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Steam Train Reenactment in Laona honors Wisconsin logging historySubmitted: 10/05/2013
Story By Kalia Baker

Steam Train Reenactment  in Laona honors Wisconsin logging history
LAONA - You'll see plenty of trains in Northwoods Museums, but things feel different in Laona.

The Lumberjack steam train cowboy robbery reenactment is all about bringing cowboys to the Northwoods. The event happens twice a year.

It's sponsored by a local nonprofit, Camp 5.

"I got a telephone call about eight years ago from a man that said he'd like to come up and rob my train," Camp 5 President Cate Dellin said. "I said, you want to rob the train?"

So that's what happened.

Cowboys rob an old steam train on horseback. The family friendly event also helps keep Wisconsin's logging history alive.

Camp 5 wants to make sure people are not just having fun, but they're learning.

"It's a wonderful opportunity to educate people about natural resources and the wise use of natural resources," Dellin said.

That's the goal at Camp 5. They think younger Wisconsinites don't know enough about their state's past. Dellin hopes places like the Camp 5 logging museum can change that.

"I just hope that we can continue to educate people and have them understand that a lot of people's grandparents were in the north like this, and whose great-grandparents worked in the woods," Dellin said. "It's kind of a cultural thing for Wisconsin."

A culture founded on the railroad and sustained by logging. Things might be different today. But that doesn't stop Camp 5 from going back.



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 IN OTHER NEWS
What We're Working OnSubmitted: 01/19/2018

- Tonight on Newswatch 12:

DNR wardens will start increasing patrols on snowmobile trails in the Northwoods, especially in Iron and Price counties. We talk to a warden supervisor about the number of accidents the last two weeks and how the wardens plan to minimize the accidents.

We'll show you how a new tool for the Woodruff Fire Department will help extinguish a fire even before firefighters arrive at the scene.

And tonight on Friday Night Blitz we'll bring you scores from high school games all across North Central Wisconsin as well as highlights from the following basketball games:

Girls:

Crandon vs. Laona-Wabeno

D.C. Everest vs. Merrill

Mosinee vs. Rhinelander


Boys:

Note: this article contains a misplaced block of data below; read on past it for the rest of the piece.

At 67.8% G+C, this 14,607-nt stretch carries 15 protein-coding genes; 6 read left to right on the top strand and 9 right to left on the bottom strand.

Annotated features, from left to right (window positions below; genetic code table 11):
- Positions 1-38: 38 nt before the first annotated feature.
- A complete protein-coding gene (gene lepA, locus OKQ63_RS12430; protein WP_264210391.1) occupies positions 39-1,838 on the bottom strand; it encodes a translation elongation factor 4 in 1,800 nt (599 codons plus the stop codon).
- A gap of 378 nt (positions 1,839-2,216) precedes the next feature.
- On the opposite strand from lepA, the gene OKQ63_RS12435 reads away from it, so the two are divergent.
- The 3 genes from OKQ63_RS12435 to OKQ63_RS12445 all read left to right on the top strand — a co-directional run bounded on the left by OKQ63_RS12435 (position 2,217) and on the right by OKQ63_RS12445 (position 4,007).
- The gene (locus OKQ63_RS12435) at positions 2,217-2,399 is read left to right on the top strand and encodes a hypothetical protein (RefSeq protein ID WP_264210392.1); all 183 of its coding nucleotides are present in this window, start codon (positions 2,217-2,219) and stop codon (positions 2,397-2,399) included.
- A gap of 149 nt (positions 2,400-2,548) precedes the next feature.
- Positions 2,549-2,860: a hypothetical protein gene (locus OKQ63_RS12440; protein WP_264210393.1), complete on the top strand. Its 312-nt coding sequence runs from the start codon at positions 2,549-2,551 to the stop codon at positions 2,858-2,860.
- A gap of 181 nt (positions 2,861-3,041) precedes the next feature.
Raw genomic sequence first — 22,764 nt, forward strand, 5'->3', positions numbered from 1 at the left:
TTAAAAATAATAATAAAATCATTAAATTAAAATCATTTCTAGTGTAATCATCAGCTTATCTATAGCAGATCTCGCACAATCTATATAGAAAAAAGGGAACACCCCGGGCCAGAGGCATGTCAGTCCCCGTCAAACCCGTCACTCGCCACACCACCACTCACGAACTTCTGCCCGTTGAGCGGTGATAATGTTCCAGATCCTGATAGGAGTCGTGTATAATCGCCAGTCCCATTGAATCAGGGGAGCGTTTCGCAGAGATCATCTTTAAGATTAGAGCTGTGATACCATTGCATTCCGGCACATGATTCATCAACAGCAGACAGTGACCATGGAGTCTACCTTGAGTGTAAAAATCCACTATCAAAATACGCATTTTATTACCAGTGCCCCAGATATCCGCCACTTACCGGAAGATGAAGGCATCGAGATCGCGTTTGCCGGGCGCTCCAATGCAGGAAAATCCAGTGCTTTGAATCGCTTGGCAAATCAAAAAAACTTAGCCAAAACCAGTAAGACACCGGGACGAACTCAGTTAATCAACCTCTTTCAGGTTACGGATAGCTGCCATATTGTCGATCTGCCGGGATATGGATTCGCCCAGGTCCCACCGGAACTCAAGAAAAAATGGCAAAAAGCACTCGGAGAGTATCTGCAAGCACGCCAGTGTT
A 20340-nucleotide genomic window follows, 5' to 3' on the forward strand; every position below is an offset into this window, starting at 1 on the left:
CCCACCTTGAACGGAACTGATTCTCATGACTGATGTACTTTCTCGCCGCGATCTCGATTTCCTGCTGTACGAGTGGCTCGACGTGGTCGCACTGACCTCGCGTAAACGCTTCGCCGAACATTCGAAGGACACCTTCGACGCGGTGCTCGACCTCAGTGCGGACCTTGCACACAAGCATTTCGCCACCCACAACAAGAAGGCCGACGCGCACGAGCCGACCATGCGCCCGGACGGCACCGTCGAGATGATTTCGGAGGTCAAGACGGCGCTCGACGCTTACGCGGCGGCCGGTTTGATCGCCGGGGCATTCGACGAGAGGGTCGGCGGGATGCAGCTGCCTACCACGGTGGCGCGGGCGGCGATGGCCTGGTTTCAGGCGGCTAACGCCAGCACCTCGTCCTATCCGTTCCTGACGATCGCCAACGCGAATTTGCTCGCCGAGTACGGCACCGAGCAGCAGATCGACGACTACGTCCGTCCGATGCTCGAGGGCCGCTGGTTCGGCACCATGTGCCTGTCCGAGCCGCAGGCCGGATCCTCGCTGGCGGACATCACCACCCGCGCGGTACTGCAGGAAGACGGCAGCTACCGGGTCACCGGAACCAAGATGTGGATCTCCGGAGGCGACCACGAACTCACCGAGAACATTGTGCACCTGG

Rhinelander vs. Mosinee



That will be tonight on Friday Night Blitz at the end of Newswatch 12 at 10.

We'll bring you this and more tonight on Newswatch 12 - news from where you live.

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ASHLAND COUNTY - A prosecutor has cleared a sheriff's deputy in a 14-year-old boy's death.

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- On Friday, a Northwoods bank went above and beyond to celebrate National Popcorn Day. Minocqua's River Valley Bank had a kettle machine up and running from 11 a.m. to 3 p.m.

The bank partnered with Minocqua popcorn for the fundraising event.

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RHINELANDER - A Rhinelander woman facing similar charges for the third time pleaded not guilty to making meth Friday.

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WOODRUFF - Six people died in snowmobile accidents since January 5 in Wisconsin. 

Last year, 16 people died while snowmobiling during the whole season. 

DNR Conservation Warden Supervisor Dave Walz says at this rate, Wisconsin is on track to match that. 

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EAGLE RIVER - Some kindergarteners got a glimpse of the World Championship Snowmobile Derby Friday.

Snowmobile racer Jordan Grabowski stopped by the Eagle River Elementary School to talk to some kindergarteners about snowmobile safety.

"It's kind of a dying out sport and I want to keep it going. [I] try to get them to realize that it's not okay to ride without a helmet on and our safety gear on and that it is dangerous if you do ride it without because you could get hurt," said Grabowski.

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PHILLIPS - When students go to Phillips Elementary School, their classroom might be heated to only 60 degrees. It could also be 80 degrees.

The heating system is old enough that consistency is nearly impossible, and fixes are tough.

"We can't get parts [anymore] for a lot of the heating systems," said Principal Dave Scholz.

Underneath the school on Thursday, he pointed to the support structure.

"You can see all of the floor joists," he said. "Most of them are rotting right out. A lot of breaking off."

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